But cultural Marxism, specifically critical race theory, has been the source of inexhaustible card hands for Republicans to play during the culture wars game over the past decade. Excoriating Democrats as Marxists is the royal flush that is destined to beat all the other hands. And the most dominant high roller in the Casino of Lies is, in this case, Donald Trump, an expert in the construction of narratives based on disinformation and polemics.
Brian Doherty writes:
The list of developments for which ‘cultural Marxism’ has been blamed includes the following: the LGBT rights movement, especially the legal push to eliminate sodomy laws and legitimise gay marriage; activism for transgender acceptance and recognition; the increase in divorce at the end of the 20th century and a decrease in nuclear family formation; African Americans protesting police abuse; art and music that fails to follow familiar genre conventions; increased depictions of a variety of races, genders, and sexualities in popular media; acceptance of immigrants and the cultural pluralism they bring; a lack of tolerance for non-liberal ideas on college campuses.
Doherty crafts a politically loaded explanation of why Karl Marx, the father of communism, has been dragged into this fix by the far-right via an agreed-upon narrative for all that is wrong with today’s America: ‘After the horrific deaths of millions, global communism may have been discredited as a viable economic system, but its proponents want to sneak it perniciously through the back door via cultural decadence. Thus, political correctness is part of a lefty long con to take over America.’
The far right’s cultural Marxist conspiracy cult just found the perfect scapegoat to scare the bejesus out of most of Middle America. Doherty is correct in tracing the ‘ur-sources’ of the culture wars to Michael Minnicino, author of the infamous ‘The New Dark Age: The Frankfurt School and Political Correctness,’ and thinkers such as Patrick Buchanan and William Lind, and their warnings against the vast intellectual production of the Frankfurt School members such as Herbert Marcuse, Theodor Adorno, Max Horkheimer, Walter Benjamin and others. According to Doherty,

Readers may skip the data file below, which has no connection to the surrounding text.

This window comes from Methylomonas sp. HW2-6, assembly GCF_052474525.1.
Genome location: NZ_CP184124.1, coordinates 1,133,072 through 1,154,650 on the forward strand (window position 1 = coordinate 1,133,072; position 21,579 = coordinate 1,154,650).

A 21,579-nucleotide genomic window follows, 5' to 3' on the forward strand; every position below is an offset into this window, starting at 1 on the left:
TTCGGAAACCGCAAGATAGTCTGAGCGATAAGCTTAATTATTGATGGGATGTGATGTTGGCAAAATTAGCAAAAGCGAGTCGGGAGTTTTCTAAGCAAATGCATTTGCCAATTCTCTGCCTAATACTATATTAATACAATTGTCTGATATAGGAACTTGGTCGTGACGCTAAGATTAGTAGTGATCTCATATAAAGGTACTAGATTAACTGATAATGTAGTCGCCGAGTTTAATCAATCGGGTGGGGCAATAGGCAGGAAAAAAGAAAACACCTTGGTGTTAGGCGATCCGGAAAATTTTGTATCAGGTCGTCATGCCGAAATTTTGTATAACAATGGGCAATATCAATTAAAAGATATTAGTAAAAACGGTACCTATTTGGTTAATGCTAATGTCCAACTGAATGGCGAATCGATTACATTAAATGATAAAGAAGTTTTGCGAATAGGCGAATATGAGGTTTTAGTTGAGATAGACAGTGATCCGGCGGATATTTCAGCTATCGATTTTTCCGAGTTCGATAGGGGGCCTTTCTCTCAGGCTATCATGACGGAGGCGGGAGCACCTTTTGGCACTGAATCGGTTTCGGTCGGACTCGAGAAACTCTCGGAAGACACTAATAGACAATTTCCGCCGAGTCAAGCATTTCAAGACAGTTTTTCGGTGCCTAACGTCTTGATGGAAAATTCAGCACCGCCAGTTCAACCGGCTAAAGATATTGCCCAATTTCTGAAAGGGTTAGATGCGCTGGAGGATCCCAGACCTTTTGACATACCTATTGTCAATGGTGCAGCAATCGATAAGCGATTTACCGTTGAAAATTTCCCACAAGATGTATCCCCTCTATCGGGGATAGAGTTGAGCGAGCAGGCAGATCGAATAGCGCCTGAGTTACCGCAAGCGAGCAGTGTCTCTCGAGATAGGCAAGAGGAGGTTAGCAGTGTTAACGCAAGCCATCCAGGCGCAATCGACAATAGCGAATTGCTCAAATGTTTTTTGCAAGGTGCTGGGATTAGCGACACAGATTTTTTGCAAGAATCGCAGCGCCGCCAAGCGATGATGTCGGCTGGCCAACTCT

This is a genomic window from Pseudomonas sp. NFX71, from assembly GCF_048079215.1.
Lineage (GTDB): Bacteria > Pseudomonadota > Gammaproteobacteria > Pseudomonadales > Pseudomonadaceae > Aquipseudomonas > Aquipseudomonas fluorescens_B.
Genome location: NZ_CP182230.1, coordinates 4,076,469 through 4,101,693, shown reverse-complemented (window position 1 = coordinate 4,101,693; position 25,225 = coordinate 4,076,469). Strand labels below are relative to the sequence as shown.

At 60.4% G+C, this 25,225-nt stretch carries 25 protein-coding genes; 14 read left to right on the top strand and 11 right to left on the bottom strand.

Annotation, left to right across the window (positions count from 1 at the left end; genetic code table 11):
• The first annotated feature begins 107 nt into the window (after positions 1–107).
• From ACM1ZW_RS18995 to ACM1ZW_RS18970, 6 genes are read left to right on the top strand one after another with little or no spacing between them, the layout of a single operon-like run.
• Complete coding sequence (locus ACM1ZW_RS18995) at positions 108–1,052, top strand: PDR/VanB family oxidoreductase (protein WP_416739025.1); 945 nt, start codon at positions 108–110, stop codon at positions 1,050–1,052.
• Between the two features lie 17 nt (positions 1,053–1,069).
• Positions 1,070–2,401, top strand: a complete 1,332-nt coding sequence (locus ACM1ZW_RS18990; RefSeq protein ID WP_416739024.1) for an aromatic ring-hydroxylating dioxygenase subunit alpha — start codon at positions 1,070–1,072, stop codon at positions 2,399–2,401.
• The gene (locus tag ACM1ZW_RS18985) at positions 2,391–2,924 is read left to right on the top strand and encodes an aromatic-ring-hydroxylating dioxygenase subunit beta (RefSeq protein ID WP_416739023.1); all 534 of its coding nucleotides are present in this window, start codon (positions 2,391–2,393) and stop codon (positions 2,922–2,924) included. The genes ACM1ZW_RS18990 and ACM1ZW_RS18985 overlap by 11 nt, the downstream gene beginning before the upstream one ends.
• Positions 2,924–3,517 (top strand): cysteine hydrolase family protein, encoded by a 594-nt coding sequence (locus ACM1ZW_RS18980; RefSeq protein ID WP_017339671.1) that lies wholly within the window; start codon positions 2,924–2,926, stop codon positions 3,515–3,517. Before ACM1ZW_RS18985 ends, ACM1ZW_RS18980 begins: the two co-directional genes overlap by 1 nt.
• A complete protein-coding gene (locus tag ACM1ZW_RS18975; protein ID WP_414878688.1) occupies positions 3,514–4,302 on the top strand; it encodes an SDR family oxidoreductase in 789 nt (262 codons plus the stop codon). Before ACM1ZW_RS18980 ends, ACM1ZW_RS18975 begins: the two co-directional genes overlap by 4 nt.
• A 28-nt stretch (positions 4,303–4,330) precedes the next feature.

The story goes that these eggheads saw that Marx’s predictions about the contradictions in capitalism producing a proletarian revolt were failing to come true. They decided that traditional Western culture was keeping the masses from their revolutionary mission and needed to be annihilated. Religion, the family, traditional sexual mores, belief in objective truth – all had to be overturned. So, they launched ‘critical theory’ to demolish the sacred principles that made Western civilisation great and pave the way for communist tyranny and an eventual stateless utopia.
The idea here is that students advocating for the right to be treated with dignity have been deceived by critical theorists and must be rescued by Breitbart and Fox News hosts. So, it’s not uncommon for far-right pundits to decry so-called ‘woke’ educators and to describe their motives as a desire to overturn the state. There is some irony here, given the attack on the Capitol Building on January 6, 2021, by the far-right and the fact that progressive educators are neither ‘communist’ ideologues nor insurrectionists and may not in the least be inspired by Marx (I would hazard a guess that many progressive educators have never even read Marx).
Marx’s work has indeed inspired some educators who call themselves critical theorists or who work in the field of critical pedagogy, but, even in this case, it’s a small number. And the fact that it’s a small number is a bad thing in my view, not a good thing. No Marxist educators that I know desire a communist society of the sort that occurred under Stalin or during Soviet times. Most, like myself, identify as socialists and are horrified by the crimes of Stalin and the regimes that followed in the footsteps of the Soviet Union.